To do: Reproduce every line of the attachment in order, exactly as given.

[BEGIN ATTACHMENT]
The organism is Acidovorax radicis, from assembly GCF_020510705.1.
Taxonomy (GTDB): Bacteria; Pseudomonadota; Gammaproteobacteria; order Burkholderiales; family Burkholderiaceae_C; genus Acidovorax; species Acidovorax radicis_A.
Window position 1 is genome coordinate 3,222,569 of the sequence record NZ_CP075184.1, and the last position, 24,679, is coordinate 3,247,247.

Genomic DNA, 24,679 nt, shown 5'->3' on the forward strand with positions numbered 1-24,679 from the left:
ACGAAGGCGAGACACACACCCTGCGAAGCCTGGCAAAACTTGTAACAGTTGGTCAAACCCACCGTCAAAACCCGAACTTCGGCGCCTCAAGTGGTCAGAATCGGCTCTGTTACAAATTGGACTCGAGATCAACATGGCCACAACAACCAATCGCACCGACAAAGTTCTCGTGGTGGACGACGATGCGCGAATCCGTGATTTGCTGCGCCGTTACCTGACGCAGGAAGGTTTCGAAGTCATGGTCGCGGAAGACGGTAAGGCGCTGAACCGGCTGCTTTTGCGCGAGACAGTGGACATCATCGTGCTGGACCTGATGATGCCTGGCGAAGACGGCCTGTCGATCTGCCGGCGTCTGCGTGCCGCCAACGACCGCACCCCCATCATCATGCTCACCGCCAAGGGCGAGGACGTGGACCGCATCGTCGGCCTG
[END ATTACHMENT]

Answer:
The organism is Acidovorax radicis, from assembly GCF_020510705.1.
Taxonomy (GTDB): Bacteria; Pseudomonadota; Gammaproteobacteria; order Burkholderiales; family Burkholderiaceae_C; genus Acidovorax; species Acidovorax radicis_A.
Window position 1 is genome coordinate 3,222,569 of the sequence record NZ_CP075184.1, and the last position, 24,679, is coordinate 3,247,247.

Genomic DNA, 24,679 nt, shown 5'->3' on the forward strand with positions numbered 1-24,679 from the left:
ACGAAGGCGAGACACACACCCTGCGAAGCCTGGCAAAACTTGTAACAGTTGGTCAAACCCACCGTCAAAACCCGAACTTCGGCGCCTCAAGTGGTCAGAATCGGCTCTGTTACAAATTGGACTCGAGATCAACATGGCCACAACAACCAATCGCACCGACAAAGTTCTCGTGGTGGACGACGATGCGCGAATCCGTGATTTGCTGCGCCGTTACCTGACGCAGGAAGGTTTCGAAGTCATGGTCGCGGAAGACGGTAAGGCGCTGAACCGGCTGCTTTTGCGCGAGACAGTGGACATCATCGTGCTGGACCTGATGATGCCTGGCGAAGACGGCCTGTCGATCTGCCGGCGTCTGCGTGCCGCCAACGACCGCACCCCCATCATCATGCTCACCGCCAAGGGCGAGGACGTGGACCGCATCGTCGGCCTG